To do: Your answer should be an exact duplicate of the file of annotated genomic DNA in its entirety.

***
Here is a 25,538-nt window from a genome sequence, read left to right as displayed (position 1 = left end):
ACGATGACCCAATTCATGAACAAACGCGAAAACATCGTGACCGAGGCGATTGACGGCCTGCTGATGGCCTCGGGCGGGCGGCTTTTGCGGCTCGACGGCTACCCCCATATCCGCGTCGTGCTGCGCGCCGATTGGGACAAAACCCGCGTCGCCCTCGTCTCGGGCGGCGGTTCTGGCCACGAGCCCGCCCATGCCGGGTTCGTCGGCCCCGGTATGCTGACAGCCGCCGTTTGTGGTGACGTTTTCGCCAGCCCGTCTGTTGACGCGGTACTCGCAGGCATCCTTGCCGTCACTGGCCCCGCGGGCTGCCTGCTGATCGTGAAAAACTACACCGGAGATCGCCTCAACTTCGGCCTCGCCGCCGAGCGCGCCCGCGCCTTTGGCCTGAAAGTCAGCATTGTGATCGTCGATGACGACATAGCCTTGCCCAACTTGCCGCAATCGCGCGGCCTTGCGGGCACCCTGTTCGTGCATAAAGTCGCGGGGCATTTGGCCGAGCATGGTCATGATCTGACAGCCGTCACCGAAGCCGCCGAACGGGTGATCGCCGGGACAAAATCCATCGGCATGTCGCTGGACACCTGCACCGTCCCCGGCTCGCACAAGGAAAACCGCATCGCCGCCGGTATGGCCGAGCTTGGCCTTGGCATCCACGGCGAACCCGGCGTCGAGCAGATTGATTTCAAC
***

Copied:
Here is a 25,538-nt window from a genome sequence, read left to right as displayed (position 1 = left end):
ACGATGACCCAATTCATGAACAAACGCGAAAACATCGTGACCGAGGCGATTGACGGCCTGCTGATGGCCTCGGGCGGGCGGCTTTTGCGGCTCGACGGCTACCCCCATATCCGCGTCGTGCTGCGCGCCGATTGGGACAAAACCCGCGTCGCCCTCGTCTCGGGCGGCGGTTCTGGCCACGAGCCCGCCCATGCCGGGTTCGTCGGCCCCGGTATGCTGACAGCCGCCGTTTGTGGTGACGTTTTCGCCAGCCCGTCTGTTGACGCGGTACTCGCAGGCATCCTTGCCGTCACTGGCCCCGCGGGCTGCCTGCTGATCGTGAAAAACTACACCGGAGATCGCCTCAACTTCGGCCTCGCCGCCGAGCGCGCCCGCGCCTTTGGCCTGAAAGTCAGCATTGTGATCGTCGATGACGACATAGCCTTGCCCAACTTGCCGCAATCGCGCGGCCTTGCGGGCACCCTGTTCGTGCATAAAGTCGCGGGGCATTTGGCCGAGCATGGTCATGATCTGACAGCCGTCACCGAAGCCGCCGAACGGGTGATCGCCGGGACAAAATCCATCGGCATGTCGCTGGACACCTGCACCGTCCCCGGCTCGCACAAGGAAAACCGCATCGCCGCCGGTATGGCCGAGCTTGGCCTTGGCATCCACGGCGAACCCGGCGTCGAGCAGATTGATTTCAAC